Players have leverage in SF market

Chandler Parsons is a long shot because of the Rockets' intention to match any offer he receives. Bill Baptist/NBAE/Getty Images

One NBA front office executive compares free agency to watching frogs in a pond.

There are only so many lily pads for the frogs to hop onto. As those lily pads start getting claimed, the frogs tend to get a little more frantic, or at least more willing to negotiate deals that could be perceived as team friendly.

Case in point: Monta Ellis, who settled for a lot less than his initial asking price last summer when the Dallas Mavericks were the lone lily pad left in the pond.

Could a similar scenario unfold in this summer’s market for small forwards? Don’t count on it. There are simply too many lily pads.

The Mavs are one of several teams who have ample space under the salary cap and a glaring need at small forward. Other teams on that list include the Los Angeles Lakers, Charlotte Hornets, Phoenix Suns, Atlanta Hawks, Chicago Bulls and the couple of teams competing for LeBron James, the Miami Heat and Cleveland Cavaliers.

Several other teams hold cards because they own Bird rights or can match offers made to restricted free agents. That list includes the New York Knicks (Carmelo Anthony), Utah Jazz (Gordon Hayward), Houston Rockets (Chandler Parsons), Washington Wizards (Trevor Ariza) and Brooklyn Nets (Paul Pierce). And the Los Angeles Clippers are a contender determined to upgrade at small forward, via a sign-and-trade deal.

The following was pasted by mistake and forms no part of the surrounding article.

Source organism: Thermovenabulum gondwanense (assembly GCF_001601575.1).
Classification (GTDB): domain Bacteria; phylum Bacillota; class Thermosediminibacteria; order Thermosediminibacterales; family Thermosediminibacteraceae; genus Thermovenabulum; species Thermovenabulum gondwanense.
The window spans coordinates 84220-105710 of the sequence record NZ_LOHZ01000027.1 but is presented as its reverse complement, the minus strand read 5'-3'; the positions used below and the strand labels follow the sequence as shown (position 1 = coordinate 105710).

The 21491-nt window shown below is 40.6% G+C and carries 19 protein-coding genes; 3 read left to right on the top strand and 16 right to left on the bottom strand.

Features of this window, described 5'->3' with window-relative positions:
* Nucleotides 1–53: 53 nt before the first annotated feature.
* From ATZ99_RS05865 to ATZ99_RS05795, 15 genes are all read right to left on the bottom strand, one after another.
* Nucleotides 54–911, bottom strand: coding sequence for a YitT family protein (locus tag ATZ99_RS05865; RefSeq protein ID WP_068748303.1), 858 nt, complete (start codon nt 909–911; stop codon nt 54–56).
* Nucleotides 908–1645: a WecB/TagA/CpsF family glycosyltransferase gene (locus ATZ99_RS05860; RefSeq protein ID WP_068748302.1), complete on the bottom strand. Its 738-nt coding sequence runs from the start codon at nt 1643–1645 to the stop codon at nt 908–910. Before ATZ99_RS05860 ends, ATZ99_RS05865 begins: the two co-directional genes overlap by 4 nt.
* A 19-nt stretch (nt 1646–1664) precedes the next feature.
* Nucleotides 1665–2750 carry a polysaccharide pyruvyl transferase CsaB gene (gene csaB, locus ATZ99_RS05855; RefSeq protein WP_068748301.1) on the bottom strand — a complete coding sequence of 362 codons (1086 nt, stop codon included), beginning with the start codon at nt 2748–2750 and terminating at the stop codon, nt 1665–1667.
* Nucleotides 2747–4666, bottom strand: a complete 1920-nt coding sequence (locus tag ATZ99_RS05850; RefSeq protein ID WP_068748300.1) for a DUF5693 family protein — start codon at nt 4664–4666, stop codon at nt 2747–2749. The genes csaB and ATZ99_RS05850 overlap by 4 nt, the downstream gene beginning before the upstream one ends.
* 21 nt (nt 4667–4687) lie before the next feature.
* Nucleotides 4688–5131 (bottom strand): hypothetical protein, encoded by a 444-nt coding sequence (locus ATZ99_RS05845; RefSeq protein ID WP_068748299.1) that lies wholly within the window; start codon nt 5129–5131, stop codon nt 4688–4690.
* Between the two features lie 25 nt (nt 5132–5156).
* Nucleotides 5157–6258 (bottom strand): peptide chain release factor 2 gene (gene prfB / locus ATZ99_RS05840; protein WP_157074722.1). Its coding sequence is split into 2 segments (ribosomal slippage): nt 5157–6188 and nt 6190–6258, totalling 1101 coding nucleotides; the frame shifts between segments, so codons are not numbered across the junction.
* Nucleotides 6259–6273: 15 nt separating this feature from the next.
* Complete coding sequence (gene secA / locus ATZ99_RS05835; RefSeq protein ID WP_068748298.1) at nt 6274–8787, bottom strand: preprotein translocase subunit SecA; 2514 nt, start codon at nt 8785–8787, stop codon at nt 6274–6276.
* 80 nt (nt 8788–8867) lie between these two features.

That’s almost half the league that’s looking for an upgrade at small forward or trying to keep their starter from last season. The Mavs consider only six small forwards to be Plan A or B options in this free-agency market.

Do the math, and it’s apparent that the Mavs will have to pay market value to sign one of those men.

Those Plan A and B lists are realistically down to three players. Hayward has been eliminated after agreeing to a max offer sheet (four years, $63 million) with the Hornets, a deal the Jazz reportedly plan to match. James is expected to choose between staying in Miami or heading home to Cleveland. Anthony will opt to re-sign with the Knicks or head west to the Lakers, with the Bulls a darkhorse in the Melo derby.

Parsons is a long shot because of the Rockets’ intention to match any offer he receives. That leaves Ariza and Luol Deng among the Mavs’ Plan B targets, and both should have several suitors once the LeBron/Melo dust clears.

Deng has been firm that he deserves a deal with a starting salary in the $12 million range. Ariza is looking for a starting salary of $9-11 million.

The Mavs, who have the luxury of Dirk Nowitzki taking a way-below-market deal, will have to decide whether to pay a premium price for a Plan B target or pay less for a Plan C option such as Pierce or Shawn Marion and use the savings to add depth to their roster. Or roll the dice with Lance Stephenson, although making an offer competitive to the five-year, $44 million deal the Pacers put on the table for him would be a total reversal of direction in the Dallas front office's thinking.

In this market, the Mavs can’t count on getting a late bargain with so many lily pads in the pond.